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🔎 How it Works


With the Block SDK, blocks are broken up into smaller partial blocks called lanes.

  • Each lane has its own custom block building logic and stores distinct types of transactions.
  • Each lane can only consume a portion of the block as defined on the lane's configuration (MaxBlockSpace).
  • When a block proposal is requested, a block will fill with transactions from each lane, iteratively, in the order in which the lanes are defined in the application.
  • When a block proposal is processed, each lane will verify its portion of the block, iteratively, in the order in which the lanes are defined in the application.
  • Transactions in blocks MUST respect the ordering of lanes.

🔁 Background: Transaction Lifecycle

Knowledge of the general transaction lifecycle is important to understand how lanes work.

  • A transaction begins when it is signed and broadcasted to a node on a chain.
  • It will be then be verified by the application on the node.
  • If it is valid, it will be inserted into the node's mempool, which is a storage area for transactions before inclusion in a block.
  • If the node happens to be a validator, and is proposing a block, the application will call PrepareProposal to create a new block proposal.
  • The proposer will look at what transactions they have in their mempool, iteratively select transactions until the block is full, and share the proposal with other validators.
  • When a different validator receives a proposal, the validator will verify its contents via ProcessProposal before signing it.
  • If the proposal is valid, the validator will sign the proposal and broadcast their vote to the network.
  • If the block is invalid, the validator will reject the proposal.
  • Once a proposal is accepted by the network, it is committed as a block and the transactions that were included are removed from every validator's mempool.

🛣️ Lane Lifecycle

Lanes introduce new steps in the transaction lifecycle outlined above.

A LanedMempool is composed of several distinct lanes that store their own transactions. The LanedMempool will insert the transaction into all lanes that accept it

  • After the base application accepts a transaction, the transaction will be checked to see if it can go into any lanes, as defined by the lane's MatchHandler.
  • Lane's can be configured to only accept transactions that match a certain criteria. For example, a lane could be configured to only accept transactions that are staking related (such as a free-transaction lane).
  • When a new block is proposed, the PrepareProposalHandler of the application will iteratively call PrepareLane on each lane (in the order in which they are defined in the application). The PrepareLane method is similar to PrepareProposal.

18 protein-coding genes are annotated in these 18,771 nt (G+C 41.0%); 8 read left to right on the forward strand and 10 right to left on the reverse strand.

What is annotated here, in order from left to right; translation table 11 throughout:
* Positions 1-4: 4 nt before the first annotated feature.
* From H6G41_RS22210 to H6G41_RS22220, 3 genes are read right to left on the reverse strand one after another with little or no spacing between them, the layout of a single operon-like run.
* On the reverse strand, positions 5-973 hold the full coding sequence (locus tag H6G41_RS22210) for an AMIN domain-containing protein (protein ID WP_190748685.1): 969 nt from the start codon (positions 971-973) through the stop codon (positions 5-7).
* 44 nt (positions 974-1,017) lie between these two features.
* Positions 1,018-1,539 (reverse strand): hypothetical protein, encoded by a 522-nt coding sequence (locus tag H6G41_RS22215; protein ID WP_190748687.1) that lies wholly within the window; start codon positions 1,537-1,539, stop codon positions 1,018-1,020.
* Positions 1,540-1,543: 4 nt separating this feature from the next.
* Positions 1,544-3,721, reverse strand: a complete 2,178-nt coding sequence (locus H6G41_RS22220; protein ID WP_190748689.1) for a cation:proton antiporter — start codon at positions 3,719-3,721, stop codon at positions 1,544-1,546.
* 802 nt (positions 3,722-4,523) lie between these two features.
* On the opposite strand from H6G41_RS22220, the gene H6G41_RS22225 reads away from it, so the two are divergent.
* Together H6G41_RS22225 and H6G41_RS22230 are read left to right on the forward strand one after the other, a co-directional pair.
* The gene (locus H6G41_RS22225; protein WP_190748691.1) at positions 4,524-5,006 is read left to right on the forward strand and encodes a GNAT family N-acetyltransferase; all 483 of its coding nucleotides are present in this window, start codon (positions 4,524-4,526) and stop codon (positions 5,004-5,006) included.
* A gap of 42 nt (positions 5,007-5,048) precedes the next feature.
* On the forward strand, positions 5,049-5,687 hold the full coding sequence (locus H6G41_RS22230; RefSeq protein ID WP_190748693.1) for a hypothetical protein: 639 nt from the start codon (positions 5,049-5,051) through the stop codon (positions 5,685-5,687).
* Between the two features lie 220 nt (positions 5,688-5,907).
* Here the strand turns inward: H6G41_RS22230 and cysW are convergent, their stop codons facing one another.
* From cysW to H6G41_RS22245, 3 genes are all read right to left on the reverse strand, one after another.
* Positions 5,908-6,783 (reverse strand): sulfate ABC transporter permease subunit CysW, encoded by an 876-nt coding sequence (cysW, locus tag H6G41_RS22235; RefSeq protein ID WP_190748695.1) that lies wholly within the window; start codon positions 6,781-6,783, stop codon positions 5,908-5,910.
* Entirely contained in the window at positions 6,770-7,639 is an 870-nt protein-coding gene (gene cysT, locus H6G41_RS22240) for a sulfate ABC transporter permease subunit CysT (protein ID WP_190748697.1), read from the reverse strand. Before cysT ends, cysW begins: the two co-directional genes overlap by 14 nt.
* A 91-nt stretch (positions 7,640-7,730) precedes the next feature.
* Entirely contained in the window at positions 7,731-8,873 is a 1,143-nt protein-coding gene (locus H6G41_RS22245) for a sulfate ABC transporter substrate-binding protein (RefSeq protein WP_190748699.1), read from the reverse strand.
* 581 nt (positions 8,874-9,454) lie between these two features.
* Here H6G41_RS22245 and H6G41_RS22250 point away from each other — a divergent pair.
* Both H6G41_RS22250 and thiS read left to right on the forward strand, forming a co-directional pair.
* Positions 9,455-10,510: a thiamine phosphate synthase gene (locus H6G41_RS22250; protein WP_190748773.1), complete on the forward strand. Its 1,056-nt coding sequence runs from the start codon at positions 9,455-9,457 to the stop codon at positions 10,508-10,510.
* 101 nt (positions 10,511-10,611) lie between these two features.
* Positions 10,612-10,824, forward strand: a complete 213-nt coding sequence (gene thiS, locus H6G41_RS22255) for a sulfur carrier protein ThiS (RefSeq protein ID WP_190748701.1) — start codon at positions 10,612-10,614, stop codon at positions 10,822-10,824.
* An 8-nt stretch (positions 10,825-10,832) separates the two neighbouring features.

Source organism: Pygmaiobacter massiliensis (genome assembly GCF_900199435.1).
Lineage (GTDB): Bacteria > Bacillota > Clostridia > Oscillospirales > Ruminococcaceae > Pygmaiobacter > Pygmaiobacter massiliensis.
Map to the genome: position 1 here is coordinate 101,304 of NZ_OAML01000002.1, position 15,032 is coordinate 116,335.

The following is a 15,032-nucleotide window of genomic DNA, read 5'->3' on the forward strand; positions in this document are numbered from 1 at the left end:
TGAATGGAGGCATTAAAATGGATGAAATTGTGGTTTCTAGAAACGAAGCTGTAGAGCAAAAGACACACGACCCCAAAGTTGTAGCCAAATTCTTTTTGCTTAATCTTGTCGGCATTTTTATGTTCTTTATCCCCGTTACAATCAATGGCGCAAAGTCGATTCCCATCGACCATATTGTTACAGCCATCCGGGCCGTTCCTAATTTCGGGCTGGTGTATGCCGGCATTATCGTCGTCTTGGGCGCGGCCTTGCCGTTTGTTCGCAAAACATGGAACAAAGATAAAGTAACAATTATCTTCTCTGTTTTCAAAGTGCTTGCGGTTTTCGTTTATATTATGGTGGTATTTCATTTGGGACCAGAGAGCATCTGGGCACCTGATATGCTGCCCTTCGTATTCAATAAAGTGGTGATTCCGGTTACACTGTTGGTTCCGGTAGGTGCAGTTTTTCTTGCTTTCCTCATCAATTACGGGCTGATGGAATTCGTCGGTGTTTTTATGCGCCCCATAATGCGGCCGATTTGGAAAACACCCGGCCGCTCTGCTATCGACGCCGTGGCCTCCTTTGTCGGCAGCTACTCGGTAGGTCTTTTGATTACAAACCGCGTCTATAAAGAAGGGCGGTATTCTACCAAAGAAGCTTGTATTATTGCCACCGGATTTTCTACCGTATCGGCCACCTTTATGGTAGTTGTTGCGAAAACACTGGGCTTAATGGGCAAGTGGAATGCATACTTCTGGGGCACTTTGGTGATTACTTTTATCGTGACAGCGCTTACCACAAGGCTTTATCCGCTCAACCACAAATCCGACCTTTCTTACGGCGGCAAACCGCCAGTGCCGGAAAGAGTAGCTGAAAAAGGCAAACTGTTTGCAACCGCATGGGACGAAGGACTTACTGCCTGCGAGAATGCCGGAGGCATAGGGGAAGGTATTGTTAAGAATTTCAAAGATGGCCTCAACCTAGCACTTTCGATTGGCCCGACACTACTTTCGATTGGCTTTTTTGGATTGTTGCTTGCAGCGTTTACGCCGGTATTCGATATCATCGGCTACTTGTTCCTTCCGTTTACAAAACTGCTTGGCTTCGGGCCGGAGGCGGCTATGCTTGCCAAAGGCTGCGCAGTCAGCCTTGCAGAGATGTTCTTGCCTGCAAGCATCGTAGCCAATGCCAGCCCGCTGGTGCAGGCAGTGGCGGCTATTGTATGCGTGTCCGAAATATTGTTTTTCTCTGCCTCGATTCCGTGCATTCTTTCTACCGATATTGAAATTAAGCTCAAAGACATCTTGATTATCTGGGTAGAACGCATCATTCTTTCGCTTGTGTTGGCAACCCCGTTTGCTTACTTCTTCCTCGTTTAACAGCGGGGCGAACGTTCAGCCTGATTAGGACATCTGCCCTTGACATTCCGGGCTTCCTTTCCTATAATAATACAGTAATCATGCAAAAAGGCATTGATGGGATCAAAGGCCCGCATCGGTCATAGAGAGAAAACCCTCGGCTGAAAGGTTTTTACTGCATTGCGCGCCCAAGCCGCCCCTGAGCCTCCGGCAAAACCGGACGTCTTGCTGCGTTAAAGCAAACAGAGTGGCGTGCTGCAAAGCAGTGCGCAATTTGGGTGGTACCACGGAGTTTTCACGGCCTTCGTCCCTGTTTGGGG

• Calling PrepareLane on a lane will trigger the lane to reap transactions from its mempool and add them to the proposal (if they respect the verification rules of the lane).
  • When proposals are verified in ProcessProposal by other validators, the ProcessProposalHandler defined in abci/abci.go will call ProcessLane on each lane in the same order as they were called in the PrepareProposalHandler.
  • Each subsequent call to ProcessLane will filter out transactions that belong to previous lanes. A given lane's ProcessLane will only verify transactions that belong to that lane.

Let's say we have a LanedMempool composed of two lanes: LaneA and LaneB.

LaneA is defined first in the LanedMempool and LaneB is defined second.

LaneA contains transactions Tx1 and Tx2 and LaneB contains transactions Tx3 and Tx4.

When a new block needs to be proposed, the PrepareProposalHandler will call PrepareLane on LaneA first and LaneB second.

When PrepareLane is called on LaneA, LaneA will reap transactions from its mempool and add them to the proposal. The same applies for LaneB. Say LaneA reaps transactions Tx1 and Tx2 and LaneB reaps transactions Tx3 and Tx4. This gives us a proposal composed of the following:

  • Tx1, Tx2, Tx3, Tx4

When the ProcessProposalHandler is called, it will call ProcessLane on LaneA with the proposal composed of Tx1, Tx2, Tx3, and Tx4. LaneA will then verify Tx1 and Tx2 and return the remaining transactions - Tx3 and Tx4. The ProcessProposalHandler will then call ProcessLane on LaneB with the remaining transactions - Tx3 and Tx4. LaneB will then verify Tx3 and Tx4 and return no remaining transactions.